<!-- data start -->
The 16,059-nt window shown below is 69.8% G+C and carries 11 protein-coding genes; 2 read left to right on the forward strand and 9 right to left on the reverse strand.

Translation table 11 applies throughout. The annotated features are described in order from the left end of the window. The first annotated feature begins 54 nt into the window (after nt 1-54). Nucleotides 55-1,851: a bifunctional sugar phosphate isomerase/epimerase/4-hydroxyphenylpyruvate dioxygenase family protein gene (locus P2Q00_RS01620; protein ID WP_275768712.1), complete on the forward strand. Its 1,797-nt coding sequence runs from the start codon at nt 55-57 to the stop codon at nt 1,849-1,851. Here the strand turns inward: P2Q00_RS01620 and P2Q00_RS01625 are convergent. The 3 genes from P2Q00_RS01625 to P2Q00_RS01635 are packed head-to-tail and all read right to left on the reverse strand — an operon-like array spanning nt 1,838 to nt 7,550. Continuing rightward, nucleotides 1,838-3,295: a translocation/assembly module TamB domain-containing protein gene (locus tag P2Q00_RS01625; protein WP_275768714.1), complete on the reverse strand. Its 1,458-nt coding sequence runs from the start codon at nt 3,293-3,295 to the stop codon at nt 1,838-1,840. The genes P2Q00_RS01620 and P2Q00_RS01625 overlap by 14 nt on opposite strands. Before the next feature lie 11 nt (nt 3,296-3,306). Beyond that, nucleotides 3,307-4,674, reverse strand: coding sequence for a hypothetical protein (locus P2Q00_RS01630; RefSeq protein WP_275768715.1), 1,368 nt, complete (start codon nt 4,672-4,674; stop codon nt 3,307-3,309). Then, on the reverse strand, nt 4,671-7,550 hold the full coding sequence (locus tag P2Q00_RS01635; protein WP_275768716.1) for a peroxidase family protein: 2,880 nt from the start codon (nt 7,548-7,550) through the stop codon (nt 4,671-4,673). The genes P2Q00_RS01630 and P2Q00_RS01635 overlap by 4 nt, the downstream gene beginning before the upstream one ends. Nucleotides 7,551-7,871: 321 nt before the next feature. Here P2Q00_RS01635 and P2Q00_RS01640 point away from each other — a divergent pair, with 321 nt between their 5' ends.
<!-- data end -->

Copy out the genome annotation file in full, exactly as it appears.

The 16,059-nt window shown below is 69.8% G+C and carries 11 protein-coding genes; 2 read left to right on the forward strand and 9 right to left on the reverse strand.

Translation table 11 applies throughout. The annotated features are described in order from the left end of the window. The first annotated feature begins 54 nt into the window (after nt 1-54). Nucleotides 55-1,851: a bifunctional sugar phosphate isomerase/epimerase/4-hydroxyphenylpyruvate dioxygenase family protein gene (locus P2Q00_RS01620; protein ID WP_275768712.1), complete on the forward strand. Its 1,797-nt coding sequence runs from the start codon at nt 55-57 to the stop codon at nt 1,849-1,851. Here the strand turns inward: P2Q00_RS01620 and P2Q00_RS01625 are convergent. The 3 genes from P2Q00_RS01625 to P2Q00_RS01635 are packed head-to-tail and all read right to left on the reverse strand — an operon-like array spanning nt 1,838 to nt 7,550. Continuing rightward, nucleotides 1,838-3,295: a translocation/assembly module TamB domain-containing protein gene (locus tag P2Q00_RS01625; protein WP_275768714.1), complete on the reverse strand. Its 1,458-nt coding sequence runs from the start codon at nt 3,293-3,295 to the stop codon at nt 1,838-1,840. The genes P2Q00_RS01620 and P2Q00_RS01625 overlap by 14 nt on opposite strands. Before the next feature lie 11 nt (nt 3,296-3,306). Beyond that, nucleotides 3,307-4,674, reverse strand: coding sequence for a hypothetical protein (locus P2Q00_RS01630; RefSeq protein WP_275768715.1), 1,368 nt, complete (start codon nt 4,672-4,674; stop codon nt 3,307-3,309). Then, on the reverse strand, nt 4,671-7,550 hold the full coding sequence (locus tag P2Q00_RS01635; protein WP_275768716.1) for a peroxidase family protein: 2,880 nt from the start codon (nt 7,548-7,550) through the stop codon (nt 4,671-4,673). The genes P2Q00_RS01630 and P2Q00_RS01635 overlap by 4 nt, the downstream gene beginning before the upstream one ends. Nucleotides 7,551-7,871: 321 nt before the next feature. Here P2Q00_RS01635 and P2Q00_RS01640 point away from each other — a divergent pair, with 321 nt between their 5' ends.